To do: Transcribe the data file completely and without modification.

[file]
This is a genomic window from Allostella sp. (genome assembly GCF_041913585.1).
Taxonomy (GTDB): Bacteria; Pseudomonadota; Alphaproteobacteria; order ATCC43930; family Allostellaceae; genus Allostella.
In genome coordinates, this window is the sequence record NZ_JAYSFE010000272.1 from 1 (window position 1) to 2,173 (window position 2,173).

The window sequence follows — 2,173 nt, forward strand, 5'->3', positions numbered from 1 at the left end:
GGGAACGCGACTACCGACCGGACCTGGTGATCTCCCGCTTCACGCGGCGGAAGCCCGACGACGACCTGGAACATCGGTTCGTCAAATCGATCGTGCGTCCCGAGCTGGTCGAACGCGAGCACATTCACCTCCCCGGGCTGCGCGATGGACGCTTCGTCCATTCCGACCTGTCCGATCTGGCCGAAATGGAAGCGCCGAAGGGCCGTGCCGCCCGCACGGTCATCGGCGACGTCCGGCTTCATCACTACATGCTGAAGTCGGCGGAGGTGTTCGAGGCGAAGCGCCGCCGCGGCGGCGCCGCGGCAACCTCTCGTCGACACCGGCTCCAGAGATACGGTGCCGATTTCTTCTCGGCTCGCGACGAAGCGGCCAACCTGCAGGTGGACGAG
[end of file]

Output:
This is a genomic window from Allostella sp. (genome assembly GCF_041913585.1).
Taxonomy (GTDB): Bacteria; Pseudomonadota; Alphaproteobacteria; order ATCC43930; family Allostellaceae; genus Allostella.
In genome coordinates, this window is the sequence record NZ_JAYSFE010000272.1 from 1 (window position 1) to 2,173 (window position 2,173).

The window sequence follows — 2,173 nt, forward strand, 5'->3', positions numbered from 1 at the left end:
GGGAACGCGACTACCGACCGGACCTGGTGATCTCCCGCTTCACGCGGCGGAAGCCCGACGACGACCTGGAACATCGGTTCGTCAAATCGATCGTGCGTCCCGAGCTGGTCGAACGCGAGCACATTCACCTCCCCGGGCTGCGCGATGGACGCTTCGTCCATTCCGACCTGTCCGATCTGGCCGAAATGGAAGCGCCGAAGGGCCGTGCCGCCCGCACGGTCATCGGCGACGTCCGGCTTCATCACTACATGCTGAAGTCGGCGGAGGTGTTCGAGGCGAAGCGCCGCCGCGGCGGCGCCGCGGCAACCTCTCGTCGACACCGGCTCCAGAGATACGGTGCCGATTTCTTCTCGGCTCGCGACGAAGCGGCCAACCTGCAGGTGGACGAG